Dismiss Notice
Join Physics Forums Today!
The friendliest, high quality science and math community on the planet! Everyone who loves science is here!

Thermodynamics of the Higg's Mechanism

  1. Jul 3, 2012 #1
    As I was taught in my modern physics class the Higg's Field acts like an ideal ferromagnet cooling down to some constant and thus invoking spontaneous symmetry breaking. The process of the Higg's Field cooling down is modeled by the Mexican Hat Potential. What I do not understand about the Higg's Mechanism is the thermodynamics of the field. For the field to cool down it must give off latent heat in the form of particle-antiparticle pairs. These decay channels are dependent upon the Higg's Bosons mass but nevertheless all decay channels are completely comprised of massive particles. So my question is how would the Higg's Field cool down if the Higg's Boson decays into particles it will thereafter instantaneously interact with? Does this necessitate multiple Higg's Fields?
     
  2. jcsd
  3. Jul 4, 2012 #2

    Bill_K

    User Avatar
    Science Advisor

    The Higgs field cools down because the Big Bang cools down. THe Big Bang cools down because the universe expands, converting thermal energy into gravitational potential energy.
     
  4. Jul 4, 2012 #3

    DrDu

    User Avatar
    Science Advisor

    Why? A Higgs particle can also loose energy in scattering with light particles like electrons etc.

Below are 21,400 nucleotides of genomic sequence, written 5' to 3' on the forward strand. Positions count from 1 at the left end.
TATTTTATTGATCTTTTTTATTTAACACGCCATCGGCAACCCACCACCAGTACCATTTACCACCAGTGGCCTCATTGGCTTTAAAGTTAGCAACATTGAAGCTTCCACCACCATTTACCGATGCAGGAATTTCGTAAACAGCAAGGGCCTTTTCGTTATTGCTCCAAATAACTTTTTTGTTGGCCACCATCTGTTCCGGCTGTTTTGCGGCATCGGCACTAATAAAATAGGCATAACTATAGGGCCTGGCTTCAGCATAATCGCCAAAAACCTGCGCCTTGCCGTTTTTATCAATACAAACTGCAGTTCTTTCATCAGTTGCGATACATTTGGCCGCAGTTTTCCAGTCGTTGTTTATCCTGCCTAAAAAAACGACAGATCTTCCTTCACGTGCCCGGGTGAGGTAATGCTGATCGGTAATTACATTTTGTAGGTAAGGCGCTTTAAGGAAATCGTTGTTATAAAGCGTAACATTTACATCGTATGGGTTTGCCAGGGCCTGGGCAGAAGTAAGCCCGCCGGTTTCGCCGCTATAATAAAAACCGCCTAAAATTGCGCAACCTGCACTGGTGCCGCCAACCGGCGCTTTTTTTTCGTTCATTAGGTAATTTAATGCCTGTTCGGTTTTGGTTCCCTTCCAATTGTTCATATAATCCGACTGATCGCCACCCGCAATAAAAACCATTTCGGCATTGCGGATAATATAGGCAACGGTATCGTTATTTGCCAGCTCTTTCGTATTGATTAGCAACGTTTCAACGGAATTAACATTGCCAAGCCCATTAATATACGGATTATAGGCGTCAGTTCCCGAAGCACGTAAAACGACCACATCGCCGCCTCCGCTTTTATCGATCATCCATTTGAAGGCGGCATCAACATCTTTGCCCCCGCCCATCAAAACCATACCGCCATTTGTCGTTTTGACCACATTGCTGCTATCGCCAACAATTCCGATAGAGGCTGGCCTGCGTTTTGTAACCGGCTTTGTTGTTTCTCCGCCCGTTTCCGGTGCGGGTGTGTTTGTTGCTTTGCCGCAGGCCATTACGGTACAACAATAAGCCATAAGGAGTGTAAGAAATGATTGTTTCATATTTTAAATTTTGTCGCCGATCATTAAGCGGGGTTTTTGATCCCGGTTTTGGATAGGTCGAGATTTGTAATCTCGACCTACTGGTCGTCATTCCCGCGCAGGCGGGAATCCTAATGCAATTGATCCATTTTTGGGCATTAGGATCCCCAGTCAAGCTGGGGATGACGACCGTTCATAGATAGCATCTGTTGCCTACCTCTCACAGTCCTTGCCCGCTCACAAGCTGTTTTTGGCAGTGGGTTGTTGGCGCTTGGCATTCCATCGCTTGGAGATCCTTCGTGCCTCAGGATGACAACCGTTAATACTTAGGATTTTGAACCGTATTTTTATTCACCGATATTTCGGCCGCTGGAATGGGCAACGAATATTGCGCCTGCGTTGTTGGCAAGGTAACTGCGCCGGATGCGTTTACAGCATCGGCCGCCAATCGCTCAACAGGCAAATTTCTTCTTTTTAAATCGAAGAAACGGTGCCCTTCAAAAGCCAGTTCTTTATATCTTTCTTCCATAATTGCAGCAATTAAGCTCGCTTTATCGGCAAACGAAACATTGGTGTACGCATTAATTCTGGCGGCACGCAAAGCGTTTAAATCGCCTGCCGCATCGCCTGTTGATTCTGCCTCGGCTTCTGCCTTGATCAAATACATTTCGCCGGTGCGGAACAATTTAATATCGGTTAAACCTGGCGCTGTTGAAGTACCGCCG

5. Jul 4, 2012 #4
    The problem is that the electron interacts with the Higg's Field and in order for the field to lose a net energy wouldn't it be forced to decay into a particle it does not interact with? The Higg's can decay into photons but as an educated guess I would assume there isn't enough radiation in the universe left over from the initial cooling of the Higg's Field. The Higg's couldn't decay into an electron and a photon due to conservation of charge so where does the extra energy go?
     
  6. Jul 4, 2012 #5
    The Higg's "Field" is infinite in all directions. It was present before the Big Bang just not at its critical temperature thus having no apparent affect in quantum field theory.
     
  7. Jul 4, 2012 #6
    Then again... as the scale of the universe gets smaller photons have much more energy so my initial assumption isn't the greatest. But there are two other possibilities, the Higg's doesn't interact with the elusive graviton or gluons.
     
  8. Jul 5, 2012 #7

    DrDu

    User Avatar
    Science Advisor

    Why? When you fire a bullet into a tank of water, it will transfer its energy to the water molecules precisely because it interacts with them. It is not necessary to create new particles to dissipate energy.